8. Avoid exotic-sounding body-building ingredients and shoddily manufactured herbal products: A recent study in the Journal Hepatology claims that liver injury due to supplements and herbs is on the rise. We feel these allegations discredit the excellent safety profile of pharmaceutical grade supplements compare to mainstream manufacturers.
Bad players exist on the fringes of the supplement industry—the recent banning of certain sports supplements that contain significant amounts of anabolic steroids underscores the risk to unwary consumers. Herbal remedies with “proprietary formulas” that do not properly disclose their ingredients should be avoided at all cost. If in doubt, always look for an NSF (National Sanitation Foundation) or USP (United States Pharmacopoeia) registration on your supplement. This ensures the strength, quality, and purity of the ingredients being used in your supplements.
9. Avoid oral hormones: Anabolic steroids taken for bodybuilding, the birth control pill, and drugs like Premarin taken for menopause place stress on the liver. The alternative for menopausal women is to use bio-identical hormones that are applied transdermally to the skin—this avoids a first-pass through the liver.
10. Avoid these drugs: Many drugs can be harmful to the liver. A particular concern are over-the-counter Tylenol and cold and pain remedies that contain acetaminophen. Commonly prescribed medications like statins, acid-blockers, psychiatric drugs, certain antibiotics, and antifungals are notorious for causing liver problems.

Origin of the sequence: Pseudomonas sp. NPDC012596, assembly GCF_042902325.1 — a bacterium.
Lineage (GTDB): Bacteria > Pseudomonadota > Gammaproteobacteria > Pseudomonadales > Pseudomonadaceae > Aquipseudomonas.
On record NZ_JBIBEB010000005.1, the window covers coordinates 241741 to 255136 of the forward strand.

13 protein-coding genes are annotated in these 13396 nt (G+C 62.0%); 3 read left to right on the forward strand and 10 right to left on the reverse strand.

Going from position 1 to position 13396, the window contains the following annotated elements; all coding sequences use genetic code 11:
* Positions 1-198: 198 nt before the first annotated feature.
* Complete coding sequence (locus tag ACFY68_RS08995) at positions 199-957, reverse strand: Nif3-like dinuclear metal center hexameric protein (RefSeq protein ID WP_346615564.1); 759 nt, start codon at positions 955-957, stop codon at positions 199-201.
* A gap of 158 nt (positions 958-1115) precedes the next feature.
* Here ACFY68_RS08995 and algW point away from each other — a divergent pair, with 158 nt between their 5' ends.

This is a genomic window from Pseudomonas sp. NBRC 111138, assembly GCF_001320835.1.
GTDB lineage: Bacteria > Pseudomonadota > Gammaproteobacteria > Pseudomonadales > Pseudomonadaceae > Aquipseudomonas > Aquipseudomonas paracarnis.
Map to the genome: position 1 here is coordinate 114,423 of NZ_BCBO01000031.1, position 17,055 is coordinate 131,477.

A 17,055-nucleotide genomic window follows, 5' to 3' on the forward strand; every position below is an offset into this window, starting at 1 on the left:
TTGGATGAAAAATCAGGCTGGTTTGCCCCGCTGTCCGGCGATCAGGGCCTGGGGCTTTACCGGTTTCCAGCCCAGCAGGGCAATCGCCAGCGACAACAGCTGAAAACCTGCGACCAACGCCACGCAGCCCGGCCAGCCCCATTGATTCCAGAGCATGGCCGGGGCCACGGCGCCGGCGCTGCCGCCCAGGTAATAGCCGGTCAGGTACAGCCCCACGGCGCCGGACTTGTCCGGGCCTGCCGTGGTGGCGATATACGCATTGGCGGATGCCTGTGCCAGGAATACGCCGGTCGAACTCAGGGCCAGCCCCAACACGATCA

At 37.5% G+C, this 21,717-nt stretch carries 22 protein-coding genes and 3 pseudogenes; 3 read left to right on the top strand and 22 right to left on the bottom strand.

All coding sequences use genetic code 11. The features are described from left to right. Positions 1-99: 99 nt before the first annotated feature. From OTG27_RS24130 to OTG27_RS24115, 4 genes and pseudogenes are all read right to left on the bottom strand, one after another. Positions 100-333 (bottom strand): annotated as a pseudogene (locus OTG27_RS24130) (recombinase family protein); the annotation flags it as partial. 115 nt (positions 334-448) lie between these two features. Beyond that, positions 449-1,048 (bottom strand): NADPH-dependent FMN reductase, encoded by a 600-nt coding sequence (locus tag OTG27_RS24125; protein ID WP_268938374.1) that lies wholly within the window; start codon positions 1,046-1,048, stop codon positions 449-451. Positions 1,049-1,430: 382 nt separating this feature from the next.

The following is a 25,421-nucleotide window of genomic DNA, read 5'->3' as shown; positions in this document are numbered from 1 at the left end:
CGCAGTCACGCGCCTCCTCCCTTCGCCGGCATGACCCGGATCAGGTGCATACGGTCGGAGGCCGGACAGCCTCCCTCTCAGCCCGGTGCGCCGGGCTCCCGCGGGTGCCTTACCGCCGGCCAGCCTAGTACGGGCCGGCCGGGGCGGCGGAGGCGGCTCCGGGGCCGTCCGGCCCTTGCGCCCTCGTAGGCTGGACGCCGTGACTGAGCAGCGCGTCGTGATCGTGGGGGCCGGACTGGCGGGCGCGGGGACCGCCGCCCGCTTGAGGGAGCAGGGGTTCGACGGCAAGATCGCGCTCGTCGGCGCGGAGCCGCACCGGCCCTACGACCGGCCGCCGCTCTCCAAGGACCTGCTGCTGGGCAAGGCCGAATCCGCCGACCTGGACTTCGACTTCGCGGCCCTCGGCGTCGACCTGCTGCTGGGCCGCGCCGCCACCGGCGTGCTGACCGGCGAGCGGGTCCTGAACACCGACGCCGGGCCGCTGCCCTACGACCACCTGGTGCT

11. Take NAC: N-acetylcysteine is so protective to the liver that it is commonly administered to save patients who have overdosed on Tylenol from liver failure—it’s the only known antidote. NAC is also a potent precursor of glutathione, a powerful antioxidant needed by every cell in your body.
12. Take Milk Thistle: Silymarin, derived from the milk thistle plant, Silybum marianum, has been used for centuries as a natural remedy for diseases of the liver and biliary tract.
13. Take SAMe: S-adenosylmethionine (SAMe) acts in a variety of ways to protect the liver from injury. Consider taking 400 mg twice daily to promote detoxification.
14. Take alpha lipoic acid: Dr. Burt Berkson discovered the hepatic-protective benefits of alpha lipoic acid while a medical intern tasked with caring for patients with deadly Amanita mushroom poisoning. When patients with terminal liver failure unexpectedly recovered fully with ALA, he knew he was on to something.
15. Take Vitamin E: In patients with fatty liver disease, 800 IU of vitamin E given over a period of months was found to promote significant improvements in the appearance of liver tissue on biopsies.
16. Take Vitamin C: When teamed with vitamin E, 500 mg/day of vitamin C slowed progression of fatty liver.
17. Take Curcumin: Since fatty liver disease is at least in part an inflammatory disorder, harnessing curcumin’s potent anti-inflammatory effects is highly advisable.
18. Drink dandelion tea: A traditional remedy for liver disorders, dandelion is a cholagogue, which means it promotes mobilization of stagnant bile from the liver.
19. Avoid constipation: Lack of adequate bowel elimination allows intestinal toxins to accumulate, at which point they directly circulate to the liver. Consider magnesium citrate capsules (300mgs-600mgs) as a gentle, non-habit forming promotor of regularity and add 30 grams of fiber to optimize bowel movement if constipation is present.
20. Get moving: Regular aerobic exercise helps optimize liver function. It may do so by curbing insulin resistance, a key promoter of fatty deposits in the liver.
Remember, it is often easier to prevent disease than to treat it, so take good care of your liver now. Don’t wait until liver damage has set in to make use of these liver-saving tips. We will leave off with a quote we love, and we hope it resonates with you.
“The food you eat can either be the safest & most powerful form of medicine or the slowest form of poison. You choose!”